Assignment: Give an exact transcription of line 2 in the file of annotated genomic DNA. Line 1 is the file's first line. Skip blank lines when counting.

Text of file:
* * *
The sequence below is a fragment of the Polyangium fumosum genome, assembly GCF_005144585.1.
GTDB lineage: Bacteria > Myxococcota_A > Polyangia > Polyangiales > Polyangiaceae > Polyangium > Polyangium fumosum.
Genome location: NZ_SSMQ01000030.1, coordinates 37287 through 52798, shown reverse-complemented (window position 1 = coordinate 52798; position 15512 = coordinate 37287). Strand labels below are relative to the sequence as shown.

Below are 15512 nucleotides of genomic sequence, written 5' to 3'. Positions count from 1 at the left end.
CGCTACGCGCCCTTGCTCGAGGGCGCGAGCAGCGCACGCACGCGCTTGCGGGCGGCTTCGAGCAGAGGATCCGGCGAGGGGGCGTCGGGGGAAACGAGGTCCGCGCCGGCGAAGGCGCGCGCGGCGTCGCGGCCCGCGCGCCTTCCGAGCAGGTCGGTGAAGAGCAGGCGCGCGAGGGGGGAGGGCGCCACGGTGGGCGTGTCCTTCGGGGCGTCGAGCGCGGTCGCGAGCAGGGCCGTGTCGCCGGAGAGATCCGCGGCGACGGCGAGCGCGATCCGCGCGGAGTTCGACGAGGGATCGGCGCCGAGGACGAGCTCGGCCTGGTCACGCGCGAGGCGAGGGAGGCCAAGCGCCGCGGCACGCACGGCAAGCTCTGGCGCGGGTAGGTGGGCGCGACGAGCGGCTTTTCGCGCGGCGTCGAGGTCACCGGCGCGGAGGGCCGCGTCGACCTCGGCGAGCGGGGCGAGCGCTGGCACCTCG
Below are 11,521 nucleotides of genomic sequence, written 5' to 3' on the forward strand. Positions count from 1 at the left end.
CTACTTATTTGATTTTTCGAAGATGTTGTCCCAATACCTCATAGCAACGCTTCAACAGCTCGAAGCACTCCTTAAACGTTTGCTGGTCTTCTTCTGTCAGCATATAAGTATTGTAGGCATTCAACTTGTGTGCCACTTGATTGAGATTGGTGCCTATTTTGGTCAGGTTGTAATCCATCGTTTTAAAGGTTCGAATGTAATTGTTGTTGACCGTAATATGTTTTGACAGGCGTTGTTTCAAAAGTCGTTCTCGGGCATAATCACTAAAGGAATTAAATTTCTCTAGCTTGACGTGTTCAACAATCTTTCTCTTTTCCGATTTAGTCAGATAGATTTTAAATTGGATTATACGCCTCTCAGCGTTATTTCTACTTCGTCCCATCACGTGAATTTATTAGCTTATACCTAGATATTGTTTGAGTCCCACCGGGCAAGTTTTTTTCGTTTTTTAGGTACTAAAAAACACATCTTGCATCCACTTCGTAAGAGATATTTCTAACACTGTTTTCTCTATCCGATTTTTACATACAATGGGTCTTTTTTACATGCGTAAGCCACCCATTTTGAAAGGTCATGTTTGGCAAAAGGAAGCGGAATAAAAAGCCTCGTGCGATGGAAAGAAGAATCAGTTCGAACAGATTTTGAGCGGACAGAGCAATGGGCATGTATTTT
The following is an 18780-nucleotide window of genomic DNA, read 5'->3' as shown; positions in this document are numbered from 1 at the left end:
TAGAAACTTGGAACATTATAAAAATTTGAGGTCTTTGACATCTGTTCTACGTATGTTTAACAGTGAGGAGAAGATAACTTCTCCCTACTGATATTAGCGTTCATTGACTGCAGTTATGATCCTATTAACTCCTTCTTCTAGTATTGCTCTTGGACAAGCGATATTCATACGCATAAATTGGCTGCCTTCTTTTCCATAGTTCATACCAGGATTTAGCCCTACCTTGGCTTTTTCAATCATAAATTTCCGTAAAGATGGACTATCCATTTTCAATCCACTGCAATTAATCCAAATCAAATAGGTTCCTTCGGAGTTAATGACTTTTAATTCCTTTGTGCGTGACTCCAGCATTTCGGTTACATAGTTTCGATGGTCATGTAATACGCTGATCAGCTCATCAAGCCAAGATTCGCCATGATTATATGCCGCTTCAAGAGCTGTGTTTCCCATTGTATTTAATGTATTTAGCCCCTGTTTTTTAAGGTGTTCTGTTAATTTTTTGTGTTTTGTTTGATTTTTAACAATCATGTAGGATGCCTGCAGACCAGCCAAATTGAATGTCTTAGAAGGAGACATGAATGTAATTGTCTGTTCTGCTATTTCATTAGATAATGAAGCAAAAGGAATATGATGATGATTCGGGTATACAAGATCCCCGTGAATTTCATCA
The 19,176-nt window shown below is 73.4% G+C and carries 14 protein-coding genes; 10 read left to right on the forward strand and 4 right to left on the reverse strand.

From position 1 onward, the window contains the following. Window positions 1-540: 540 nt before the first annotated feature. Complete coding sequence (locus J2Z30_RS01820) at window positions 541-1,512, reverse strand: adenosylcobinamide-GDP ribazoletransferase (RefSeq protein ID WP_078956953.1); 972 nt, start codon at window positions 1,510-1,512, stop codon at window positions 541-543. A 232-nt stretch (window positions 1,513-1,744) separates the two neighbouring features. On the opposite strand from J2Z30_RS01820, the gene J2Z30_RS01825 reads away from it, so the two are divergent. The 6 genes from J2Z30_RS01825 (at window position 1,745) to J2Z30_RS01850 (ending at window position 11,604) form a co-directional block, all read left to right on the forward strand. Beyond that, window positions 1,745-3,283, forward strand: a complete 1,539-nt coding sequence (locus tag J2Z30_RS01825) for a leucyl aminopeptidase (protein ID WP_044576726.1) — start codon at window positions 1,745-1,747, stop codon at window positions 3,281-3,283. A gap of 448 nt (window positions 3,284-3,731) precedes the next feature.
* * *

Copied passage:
GTDB lineage: Bacteria > Myxococcota_A > Polyangia > Polyangiales > Polyangiaceae > Polyangium > Polyangium fumosum.